Posts Tagged With: injustice


DSC07631 (Copy)Jim Hightower writes the Hightower Lowdown, a national newsletter that exposes injustice in America, only he calls it exposing bushwackers, bullshitters, gooberheads, plasticized morons, moon howling…well, the adjectives, some invented by him, are numerous and humorous. He says he is an agitator…”the center post of the washing machine that gets out all the dirt.” And, right now, he doesn’t like the hucksters running a Democracy where 4 people, all of them hedge fund managers, each earned 10 Billion dollars last year, where 108 Kindergarten teachers split 1 million. The hedge fund managers pay taxes at a rate of 15% and the teachers pay at a rate of 35%. Democracy works best from the bottom up and includes everybody. That’s you and me folks. Its revolution time for people tired of being the fire hydrants for all of those top dogs. And, the chorus sang, Hallelujah.

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They did, but it wasn’t quite in that order. First, the Mother Lode Martin Luther King Jr. Chapter, active in our area for 23 years, drew over 500 people to hear Hightower speak. Amazing because this is a very white, rural community.

The program began with Martin Luther King Jr.’s last speech on a movie screen. I had forgotten what a powerful and passionate speaker he was. It was an emotional moment to turn back the pages of time and remember, the women who died in a baptist church, Rosa Parks refusing to move to the back of the bus, little girls being escorted to all white schools by the National Guard in the fight for equal rights for black Americans;  a fight that is on going to this day, 48 years after his death.  Hightower reminded us that Katie Stanton, and the jailed and punished suffragettes didn’t get the right to vote that they fought for either, but WE got it because of them.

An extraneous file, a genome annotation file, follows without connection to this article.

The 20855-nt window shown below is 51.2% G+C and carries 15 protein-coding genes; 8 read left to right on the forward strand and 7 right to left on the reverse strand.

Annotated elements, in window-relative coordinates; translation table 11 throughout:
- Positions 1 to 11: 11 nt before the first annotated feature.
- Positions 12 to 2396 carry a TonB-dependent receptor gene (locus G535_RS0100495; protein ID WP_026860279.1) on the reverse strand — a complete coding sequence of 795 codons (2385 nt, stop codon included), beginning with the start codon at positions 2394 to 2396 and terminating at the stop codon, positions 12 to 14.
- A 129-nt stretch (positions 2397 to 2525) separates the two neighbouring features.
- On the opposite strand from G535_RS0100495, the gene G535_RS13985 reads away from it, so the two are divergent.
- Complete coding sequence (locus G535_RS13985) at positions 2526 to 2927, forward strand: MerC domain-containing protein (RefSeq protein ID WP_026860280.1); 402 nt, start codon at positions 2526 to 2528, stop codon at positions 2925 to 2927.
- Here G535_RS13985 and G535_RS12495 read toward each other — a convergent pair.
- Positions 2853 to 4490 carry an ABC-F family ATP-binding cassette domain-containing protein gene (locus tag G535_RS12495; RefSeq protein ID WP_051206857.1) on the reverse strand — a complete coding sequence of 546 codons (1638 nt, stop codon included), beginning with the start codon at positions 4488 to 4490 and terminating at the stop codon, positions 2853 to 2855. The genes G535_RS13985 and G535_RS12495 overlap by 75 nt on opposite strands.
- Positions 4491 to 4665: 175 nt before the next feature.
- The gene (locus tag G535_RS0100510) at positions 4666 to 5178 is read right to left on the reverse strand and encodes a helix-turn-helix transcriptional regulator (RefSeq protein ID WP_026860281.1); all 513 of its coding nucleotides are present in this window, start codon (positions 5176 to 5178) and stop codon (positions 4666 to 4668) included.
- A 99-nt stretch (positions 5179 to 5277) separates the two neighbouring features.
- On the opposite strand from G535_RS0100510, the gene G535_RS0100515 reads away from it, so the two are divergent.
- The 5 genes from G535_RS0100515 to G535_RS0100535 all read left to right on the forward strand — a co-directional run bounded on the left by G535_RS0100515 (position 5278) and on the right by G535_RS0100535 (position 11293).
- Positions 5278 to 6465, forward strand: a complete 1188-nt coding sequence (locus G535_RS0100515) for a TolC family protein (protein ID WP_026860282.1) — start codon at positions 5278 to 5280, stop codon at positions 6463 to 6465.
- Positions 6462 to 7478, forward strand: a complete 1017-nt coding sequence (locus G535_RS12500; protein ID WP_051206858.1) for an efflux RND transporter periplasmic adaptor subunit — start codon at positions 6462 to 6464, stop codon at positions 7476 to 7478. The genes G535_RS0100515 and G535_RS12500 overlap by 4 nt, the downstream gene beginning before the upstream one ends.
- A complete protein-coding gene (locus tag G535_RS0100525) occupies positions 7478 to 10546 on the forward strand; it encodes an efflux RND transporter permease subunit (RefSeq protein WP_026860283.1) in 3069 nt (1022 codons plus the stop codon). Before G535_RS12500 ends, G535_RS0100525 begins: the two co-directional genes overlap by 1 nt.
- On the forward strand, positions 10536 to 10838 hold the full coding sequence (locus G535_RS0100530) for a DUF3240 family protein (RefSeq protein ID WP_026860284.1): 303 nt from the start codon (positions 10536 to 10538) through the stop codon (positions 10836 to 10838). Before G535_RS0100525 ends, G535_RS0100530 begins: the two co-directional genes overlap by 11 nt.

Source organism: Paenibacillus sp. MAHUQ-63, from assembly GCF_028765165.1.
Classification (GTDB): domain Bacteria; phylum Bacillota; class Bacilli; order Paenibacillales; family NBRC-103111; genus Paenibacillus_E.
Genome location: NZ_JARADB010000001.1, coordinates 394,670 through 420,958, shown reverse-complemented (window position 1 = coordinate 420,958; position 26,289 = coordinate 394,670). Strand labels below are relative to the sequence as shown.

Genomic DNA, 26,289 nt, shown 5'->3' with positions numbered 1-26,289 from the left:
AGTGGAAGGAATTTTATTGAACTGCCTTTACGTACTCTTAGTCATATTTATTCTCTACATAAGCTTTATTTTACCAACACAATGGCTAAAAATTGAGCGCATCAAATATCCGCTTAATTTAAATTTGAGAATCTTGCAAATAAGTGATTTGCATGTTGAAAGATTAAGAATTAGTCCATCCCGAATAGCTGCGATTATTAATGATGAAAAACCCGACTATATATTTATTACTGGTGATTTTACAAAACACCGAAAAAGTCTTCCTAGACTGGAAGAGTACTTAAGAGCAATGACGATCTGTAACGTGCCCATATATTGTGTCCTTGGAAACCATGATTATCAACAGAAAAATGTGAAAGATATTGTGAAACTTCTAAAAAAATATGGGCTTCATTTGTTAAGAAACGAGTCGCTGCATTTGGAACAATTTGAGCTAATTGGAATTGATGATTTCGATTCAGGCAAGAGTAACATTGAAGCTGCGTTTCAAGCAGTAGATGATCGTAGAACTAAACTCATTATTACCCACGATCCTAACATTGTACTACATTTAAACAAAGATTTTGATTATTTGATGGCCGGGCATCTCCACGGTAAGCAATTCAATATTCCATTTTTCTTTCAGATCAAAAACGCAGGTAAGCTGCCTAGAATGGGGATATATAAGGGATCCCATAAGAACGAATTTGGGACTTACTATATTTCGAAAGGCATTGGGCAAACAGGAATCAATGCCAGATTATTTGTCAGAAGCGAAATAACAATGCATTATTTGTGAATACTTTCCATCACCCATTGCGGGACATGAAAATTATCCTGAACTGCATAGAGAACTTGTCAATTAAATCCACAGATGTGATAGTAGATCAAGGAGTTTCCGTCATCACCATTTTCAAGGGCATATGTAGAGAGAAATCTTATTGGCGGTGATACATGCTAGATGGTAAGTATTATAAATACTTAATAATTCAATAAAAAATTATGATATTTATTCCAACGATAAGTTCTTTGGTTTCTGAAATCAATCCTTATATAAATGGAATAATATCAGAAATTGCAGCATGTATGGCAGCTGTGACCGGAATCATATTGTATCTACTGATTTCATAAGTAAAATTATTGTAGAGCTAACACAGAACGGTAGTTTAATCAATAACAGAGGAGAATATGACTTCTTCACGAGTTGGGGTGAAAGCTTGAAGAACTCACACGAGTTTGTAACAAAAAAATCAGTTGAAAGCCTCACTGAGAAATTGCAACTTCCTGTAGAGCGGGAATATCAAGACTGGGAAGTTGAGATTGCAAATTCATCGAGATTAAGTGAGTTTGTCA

And, that my friends is his point. Money now flows upward and the rich have so much money they can air condition hell while the poor and middle class struggles to make ends meet.

“We don’t want charity, we want economic justice. And Congress, the House and the President is stealing from us with a fountain pen.” He pointed to the current NAFTA agreement where 500 corporations and that included the Koch Brothers, met in secret, and hammered out an agreement and stuffed it down our throats without one member of a Union or anyone from the middle class and small business sitting at the table.

Hightower believes that people like Elizabeth Warren and Bernie Sanders, who don’t accept money from the big super pacs can overcome the moneyed elites who have corrupted our politics and rigged our economy to squeeze the life out of the middle class.

Bernie’s average donation is $23. Hightower says, you can’t buy a presidency with $23. His campaign is about We The People. Hightower convinced me that, with Bernie, its time to rock the boat.

No one addresses him as Senator Sanders, he is just Bernie, and one of the poorest Senators in the pack. He hasn’t parlayed his position to great wealth like most national office holders have.